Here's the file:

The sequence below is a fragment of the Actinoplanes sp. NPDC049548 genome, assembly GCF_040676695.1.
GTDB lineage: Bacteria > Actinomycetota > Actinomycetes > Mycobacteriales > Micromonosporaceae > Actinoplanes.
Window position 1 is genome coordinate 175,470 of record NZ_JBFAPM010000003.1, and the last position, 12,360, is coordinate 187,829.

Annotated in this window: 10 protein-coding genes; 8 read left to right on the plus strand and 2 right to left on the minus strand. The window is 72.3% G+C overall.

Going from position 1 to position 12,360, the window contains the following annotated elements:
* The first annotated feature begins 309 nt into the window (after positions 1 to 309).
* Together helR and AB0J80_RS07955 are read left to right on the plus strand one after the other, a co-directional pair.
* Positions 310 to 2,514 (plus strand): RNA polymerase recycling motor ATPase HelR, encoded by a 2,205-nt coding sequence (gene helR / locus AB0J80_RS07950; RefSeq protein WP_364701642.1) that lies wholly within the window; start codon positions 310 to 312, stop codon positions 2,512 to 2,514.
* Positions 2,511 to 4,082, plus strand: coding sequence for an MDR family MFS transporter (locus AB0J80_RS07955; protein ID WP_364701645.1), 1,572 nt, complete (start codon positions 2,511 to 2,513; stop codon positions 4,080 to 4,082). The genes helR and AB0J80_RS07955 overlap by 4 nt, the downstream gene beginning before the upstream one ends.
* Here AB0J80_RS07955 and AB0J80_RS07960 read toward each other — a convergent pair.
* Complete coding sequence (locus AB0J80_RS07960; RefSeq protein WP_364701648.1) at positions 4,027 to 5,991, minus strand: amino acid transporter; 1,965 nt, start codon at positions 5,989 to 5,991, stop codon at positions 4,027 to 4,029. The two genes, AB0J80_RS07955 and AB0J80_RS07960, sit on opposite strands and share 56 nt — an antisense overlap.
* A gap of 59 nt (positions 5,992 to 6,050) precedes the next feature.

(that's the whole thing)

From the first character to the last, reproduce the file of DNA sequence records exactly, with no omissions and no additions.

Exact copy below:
The sequence below is a fragment of the Actinoplanes sp. NPDC049548 genome, assembly GCF_040676695.1.
GTDB lineage: Bacteria > Actinomycetota > Actinomycetes > Mycobacteriales > Micromonosporaceae > Actinoplanes.
Window position 1 is genome coordinate 175,470 of record NZ_JBFAPM010000003.1, and the last position, 12,360, is coordinate 187,829.

Annotated in this window: 10 protein-coding genes; 8 read left to right on the plus strand and 2 right to left on the minus strand. The window is 72.3% G+C overall.

Going from position 1 to position 12,360, the window contains the following annotated elements:
* The first annotated feature begins 309 nt into the window (after positions 1 to 309).
* Together helR and AB0J80_RS07955 are read left to right on the plus strand one after the other, a co-directional pair.
* Positions 310 to 2,514 (plus strand): RNA polymerase recycling motor ATPase HelR, encoded by a 2,205-nt coding sequence (gene helR / locus AB0J80_RS07950; RefSeq protein WP_364701642.1) that lies wholly within the window; start codon positions 310 to 312, stop codon positions 2,512 to 2,514.
* Positions 2,511 to 4,082, plus strand: coding sequence for an MDR family MFS transporter (locus AB0J80_RS07955; protein ID WP_364701645.1), 1,572 nt, complete (start codon positions 2,511 to 2,513; stop codon positions 4,080 to 4,082). The genes helR and AB0J80_RS07955 overlap by 4 nt, the downstream gene beginning before the upstream one ends.
* Here AB0J80_RS07955 and AB0J80_RS07960 read toward each other — a convergent pair.
* Complete coding sequence (locus AB0J80_RS07960; RefSeq protein WP_364701648.1) at positions 4,027 to 5,991, minus strand: amino acid transporter; 1,965 nt, start codon at positions 5,989 to 5,991, stop codon at positions 4,027 to 4,029. The two genes, AB0J80_RS07955 and AB0J80_RS07960, sit on opposite strands and share 56 nt — an antisense overlap.
* A gap of 59 nt (positions 5,992 to 6,050) precedes the next feature.